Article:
|3 Nov 2022
|2020 Finalists Global Teacher Prize
Jamie is one of those extremely gifted teachers who was always destined for the classroom, even though he didn’t realise it at first. As a successful student at Oxford University, he won the Microsoft Research Prize for best undergraduate dissertation and went on to study for a PhD in Computer Science. While teaching as part of his graduate studies, the positive and enthusiastic response of his students inspired him, making him realise that he had a real passion and talent for the profession – so he arranged a week of work experience at his old school and the rest is history.
Jamie Frost, as well as teaching at Tiffin School, has also created and runs the hugely influential and ground-breaking website for maths tuition DrFrostMaths that provides an online learning platform, teaching resources, videos and a bank of exam questions to practice on, all for free. The site was developed to both support his school’s lower attaining students and galvanise those who may be disenfranchised with mathematics. However, it has now far outgrown that modest ambition.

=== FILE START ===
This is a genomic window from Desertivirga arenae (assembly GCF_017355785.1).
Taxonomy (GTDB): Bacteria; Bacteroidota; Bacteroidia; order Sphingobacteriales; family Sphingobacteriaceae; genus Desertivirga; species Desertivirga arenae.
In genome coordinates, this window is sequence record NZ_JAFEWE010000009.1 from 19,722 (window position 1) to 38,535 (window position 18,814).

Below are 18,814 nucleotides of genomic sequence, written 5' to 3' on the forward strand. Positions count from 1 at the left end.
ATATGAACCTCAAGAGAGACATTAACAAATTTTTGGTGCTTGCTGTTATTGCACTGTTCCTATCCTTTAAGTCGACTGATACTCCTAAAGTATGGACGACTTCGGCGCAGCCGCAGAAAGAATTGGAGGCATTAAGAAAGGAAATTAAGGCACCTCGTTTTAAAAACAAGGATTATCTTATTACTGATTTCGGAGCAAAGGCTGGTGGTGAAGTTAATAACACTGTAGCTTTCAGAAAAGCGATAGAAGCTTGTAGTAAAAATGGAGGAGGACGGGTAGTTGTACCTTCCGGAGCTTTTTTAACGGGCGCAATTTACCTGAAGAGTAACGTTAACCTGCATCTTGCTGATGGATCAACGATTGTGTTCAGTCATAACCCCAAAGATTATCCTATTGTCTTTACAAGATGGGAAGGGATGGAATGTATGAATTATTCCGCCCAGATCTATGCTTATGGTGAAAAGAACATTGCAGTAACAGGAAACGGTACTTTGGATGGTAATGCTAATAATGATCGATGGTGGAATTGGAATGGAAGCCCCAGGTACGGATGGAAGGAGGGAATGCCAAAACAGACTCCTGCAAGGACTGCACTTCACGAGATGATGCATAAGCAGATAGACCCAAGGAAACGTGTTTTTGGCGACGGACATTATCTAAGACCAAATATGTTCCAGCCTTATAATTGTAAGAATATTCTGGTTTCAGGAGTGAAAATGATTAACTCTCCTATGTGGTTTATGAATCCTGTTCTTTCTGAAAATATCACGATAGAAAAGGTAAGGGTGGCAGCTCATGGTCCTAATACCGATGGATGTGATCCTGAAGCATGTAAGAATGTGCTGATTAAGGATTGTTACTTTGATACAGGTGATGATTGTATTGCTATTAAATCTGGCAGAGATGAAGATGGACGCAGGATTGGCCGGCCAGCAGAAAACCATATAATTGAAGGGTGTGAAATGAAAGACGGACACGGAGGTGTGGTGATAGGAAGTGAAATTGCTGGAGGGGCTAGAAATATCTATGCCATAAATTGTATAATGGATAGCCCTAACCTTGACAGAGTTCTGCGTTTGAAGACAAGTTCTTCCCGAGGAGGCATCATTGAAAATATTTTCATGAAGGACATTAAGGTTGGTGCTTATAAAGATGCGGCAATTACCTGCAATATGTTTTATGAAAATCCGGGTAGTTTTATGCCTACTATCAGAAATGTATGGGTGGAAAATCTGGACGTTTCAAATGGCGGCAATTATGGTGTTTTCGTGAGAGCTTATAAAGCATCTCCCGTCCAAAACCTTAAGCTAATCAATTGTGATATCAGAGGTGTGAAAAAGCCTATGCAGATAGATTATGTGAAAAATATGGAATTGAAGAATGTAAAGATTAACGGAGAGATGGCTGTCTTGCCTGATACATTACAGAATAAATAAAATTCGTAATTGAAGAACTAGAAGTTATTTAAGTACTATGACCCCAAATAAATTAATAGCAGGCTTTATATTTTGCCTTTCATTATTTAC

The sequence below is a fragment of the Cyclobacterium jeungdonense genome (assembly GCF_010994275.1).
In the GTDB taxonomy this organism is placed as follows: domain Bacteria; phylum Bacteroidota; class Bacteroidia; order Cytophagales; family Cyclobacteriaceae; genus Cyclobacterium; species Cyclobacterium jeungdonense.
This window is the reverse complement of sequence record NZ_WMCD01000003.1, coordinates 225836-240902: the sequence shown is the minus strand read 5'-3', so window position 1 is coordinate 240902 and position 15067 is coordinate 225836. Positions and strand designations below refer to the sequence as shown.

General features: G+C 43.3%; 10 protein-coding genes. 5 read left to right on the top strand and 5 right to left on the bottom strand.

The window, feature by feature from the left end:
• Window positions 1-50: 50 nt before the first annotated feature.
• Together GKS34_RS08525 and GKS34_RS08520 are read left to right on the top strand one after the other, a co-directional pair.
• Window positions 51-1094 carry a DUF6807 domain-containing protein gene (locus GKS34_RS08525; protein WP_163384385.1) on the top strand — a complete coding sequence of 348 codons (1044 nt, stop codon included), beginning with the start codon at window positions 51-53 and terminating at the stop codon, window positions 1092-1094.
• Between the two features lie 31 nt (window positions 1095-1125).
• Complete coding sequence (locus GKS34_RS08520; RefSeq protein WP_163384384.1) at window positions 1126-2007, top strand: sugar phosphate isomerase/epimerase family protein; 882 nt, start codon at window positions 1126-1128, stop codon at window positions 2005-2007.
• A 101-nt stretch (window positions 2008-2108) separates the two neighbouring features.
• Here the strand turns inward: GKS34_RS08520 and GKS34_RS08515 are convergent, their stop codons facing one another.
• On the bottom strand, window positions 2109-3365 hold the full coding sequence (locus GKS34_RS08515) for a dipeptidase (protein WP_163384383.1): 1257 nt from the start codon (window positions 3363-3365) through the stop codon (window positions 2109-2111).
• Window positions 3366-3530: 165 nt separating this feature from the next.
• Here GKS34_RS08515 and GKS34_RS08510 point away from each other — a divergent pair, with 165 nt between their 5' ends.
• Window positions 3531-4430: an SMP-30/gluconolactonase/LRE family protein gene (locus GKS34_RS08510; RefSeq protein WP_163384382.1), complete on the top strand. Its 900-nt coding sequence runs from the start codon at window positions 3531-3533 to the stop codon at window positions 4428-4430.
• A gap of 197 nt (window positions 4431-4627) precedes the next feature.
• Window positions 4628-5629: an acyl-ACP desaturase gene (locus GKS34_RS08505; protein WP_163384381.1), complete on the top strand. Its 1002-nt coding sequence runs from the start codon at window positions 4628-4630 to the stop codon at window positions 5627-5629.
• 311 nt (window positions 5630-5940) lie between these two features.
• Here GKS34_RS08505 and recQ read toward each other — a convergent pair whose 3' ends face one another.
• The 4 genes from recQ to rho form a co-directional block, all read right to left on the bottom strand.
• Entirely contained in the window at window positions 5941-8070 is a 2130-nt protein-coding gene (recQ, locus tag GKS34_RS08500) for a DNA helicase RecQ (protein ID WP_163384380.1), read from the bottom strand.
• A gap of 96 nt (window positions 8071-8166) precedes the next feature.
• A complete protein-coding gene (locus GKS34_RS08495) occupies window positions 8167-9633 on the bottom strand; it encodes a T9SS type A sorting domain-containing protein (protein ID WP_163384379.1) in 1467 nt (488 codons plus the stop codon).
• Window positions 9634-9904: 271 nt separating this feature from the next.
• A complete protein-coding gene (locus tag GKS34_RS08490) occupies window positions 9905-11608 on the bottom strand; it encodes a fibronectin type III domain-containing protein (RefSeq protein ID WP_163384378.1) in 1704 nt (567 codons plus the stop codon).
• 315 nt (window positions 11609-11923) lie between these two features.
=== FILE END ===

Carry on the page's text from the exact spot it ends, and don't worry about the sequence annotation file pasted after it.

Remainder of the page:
When the coronavirus pandemic shut down schools all over the world, DrFrostMaths became a lifeline for students shut out of classrooms. Within a week, the site’s pageviews had jumped from 0.4 million to 1.3 million per day. Jamie spent every free hour he had coding to adapt the site to meet the needs of students and teachers in this new environment, developing virtual white board software and tools to help teachers monitor students’ progress in real time. He even received a donation of £10,000 to help him fund his free site and Amazon web services also donated $10,000 in server credit.
The site has now had over 7 million resource downloads and is a worldwide sensation. Anecdotal evidence suggests that the site is used in some capacity by well over half of all secondary schools in the UK. Jamie travels internationally to speak about his teaching methods and his resources have been used around the world to provide teaching for schools in Zimbabwe, for disabled students, and even for 18-21 year-olds in an Ohio prison.